This short stretch along the park has become a “micro-neighborhood,” said Lawrence Lee, an associate broker at Triplemint real estate. “An identity has formed: It’s fun and exciting, with people on the street speaking every language imaginable,” he said.
“It’s a wonderfully unique neighborhood,” said Renee Cafaro, the United States editor of SLiNK, a fashion magazine for plus-size women, who in 2004 moved there to an apartment leased by her family, paying rent until early this year, when she bought a two-bedroom, three-bath condo a few buildings over, at the Plaza, 1 Central Park South. “It’s safe to say it’s a multimillion-dollar apartment,” she said of her new place. “I know it’s seen as a pied-à-terre for foreign billionaires, but there are many people like me who call it home.” That sense of home applies to the entire neighborhood, said Ms. Cafaro, who is the treasurer of Community Board 5. “It’s truly, iconically, New York.”
Ron Pobuda, 77, has been a resident of 210 Central Park South for 17 years and he puts it another way: “There’s life out there,” he said. “You’ve just got to love it.” Even the clopping of carriage horses entering the park “is not a bad sound,” he said. “It gives it a country feel.” People in his co-op — doctors, lawyers, engineers and business owners — “have become friends,” he added. “We have a huge backyard and have building parties once a month. People chat. In the fall or spring, we will put a rec area on top of the building, where you can cook or have drinks.”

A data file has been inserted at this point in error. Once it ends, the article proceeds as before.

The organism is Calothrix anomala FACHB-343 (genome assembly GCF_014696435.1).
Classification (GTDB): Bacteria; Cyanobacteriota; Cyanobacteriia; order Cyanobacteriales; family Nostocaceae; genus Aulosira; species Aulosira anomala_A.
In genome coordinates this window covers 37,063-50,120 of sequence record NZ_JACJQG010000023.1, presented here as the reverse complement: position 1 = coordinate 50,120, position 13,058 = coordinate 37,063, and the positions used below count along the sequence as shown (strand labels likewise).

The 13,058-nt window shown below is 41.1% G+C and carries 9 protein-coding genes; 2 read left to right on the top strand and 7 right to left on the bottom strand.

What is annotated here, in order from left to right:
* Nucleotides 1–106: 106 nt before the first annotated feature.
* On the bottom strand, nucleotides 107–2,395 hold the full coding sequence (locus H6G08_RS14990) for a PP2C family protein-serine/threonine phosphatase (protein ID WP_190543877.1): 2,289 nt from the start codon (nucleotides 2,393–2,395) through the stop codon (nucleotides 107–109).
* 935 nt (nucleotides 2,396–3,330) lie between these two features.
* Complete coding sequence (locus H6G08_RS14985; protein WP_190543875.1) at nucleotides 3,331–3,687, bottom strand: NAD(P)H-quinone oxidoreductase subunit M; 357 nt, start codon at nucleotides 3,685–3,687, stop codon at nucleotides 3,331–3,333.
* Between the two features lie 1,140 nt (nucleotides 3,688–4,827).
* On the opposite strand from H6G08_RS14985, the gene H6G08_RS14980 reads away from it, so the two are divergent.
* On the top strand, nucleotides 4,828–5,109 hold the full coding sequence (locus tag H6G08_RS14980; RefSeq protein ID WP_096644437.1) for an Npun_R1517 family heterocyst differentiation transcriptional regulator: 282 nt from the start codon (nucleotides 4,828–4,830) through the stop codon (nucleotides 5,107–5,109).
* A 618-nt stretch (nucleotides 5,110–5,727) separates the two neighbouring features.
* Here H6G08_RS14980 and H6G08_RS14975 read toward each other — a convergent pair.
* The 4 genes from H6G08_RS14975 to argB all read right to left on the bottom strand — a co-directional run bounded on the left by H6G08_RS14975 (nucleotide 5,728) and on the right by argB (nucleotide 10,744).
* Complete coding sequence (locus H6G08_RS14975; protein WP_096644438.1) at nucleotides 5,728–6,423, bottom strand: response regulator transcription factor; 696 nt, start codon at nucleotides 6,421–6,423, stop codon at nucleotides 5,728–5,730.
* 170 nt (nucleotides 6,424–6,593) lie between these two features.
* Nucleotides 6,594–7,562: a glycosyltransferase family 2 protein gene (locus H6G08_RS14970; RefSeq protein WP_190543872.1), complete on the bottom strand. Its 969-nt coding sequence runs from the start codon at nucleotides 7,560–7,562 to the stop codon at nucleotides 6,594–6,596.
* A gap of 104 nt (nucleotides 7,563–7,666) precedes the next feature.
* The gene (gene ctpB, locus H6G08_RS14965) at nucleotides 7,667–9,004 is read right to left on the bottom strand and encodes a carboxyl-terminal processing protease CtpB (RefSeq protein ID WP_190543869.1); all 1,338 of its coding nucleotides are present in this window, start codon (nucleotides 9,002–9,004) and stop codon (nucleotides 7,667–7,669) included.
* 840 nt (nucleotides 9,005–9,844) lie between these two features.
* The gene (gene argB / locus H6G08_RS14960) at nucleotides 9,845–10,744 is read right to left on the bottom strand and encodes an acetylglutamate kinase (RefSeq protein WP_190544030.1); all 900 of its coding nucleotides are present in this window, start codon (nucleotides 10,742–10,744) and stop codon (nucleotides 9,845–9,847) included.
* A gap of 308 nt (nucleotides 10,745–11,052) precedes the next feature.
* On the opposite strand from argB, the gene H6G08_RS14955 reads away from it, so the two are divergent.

In 2000, Mr. Pobuda, a business owner then recently divorced, bought a two-bedroom, two-and-a-half-bath apartment with a terrace overlooking the park. A few years later, he added an adjoining studio with another terrace. Each time, Mr. Pobuda said, he paid about $1.25 million. His first renovation cost nearly $1 million; the second, half a million.
He lives within walking distance of Broadway theaters, Carnegie Hall, Lincoln Center and assorted restaurants, and often ambles in Central Park. “I walk out my door, and it’s there,” he said. “This neighborhood is where I spend most of my time.”
What You’ll Find
Monuments bracket the neighborhood between Fifth Avenue and Columbus Circle. On the east, Grand Army Plaza features the Pulitzer Fountain, topped by a bronze statue of Pomona, the Roman goddess of abundance. Columbus Circle, on the west, is not technically part of the neighborhood, but it still has a big presence there, with its 70-foot granite column topped by a statue of the circle’s namesake Italian navigator.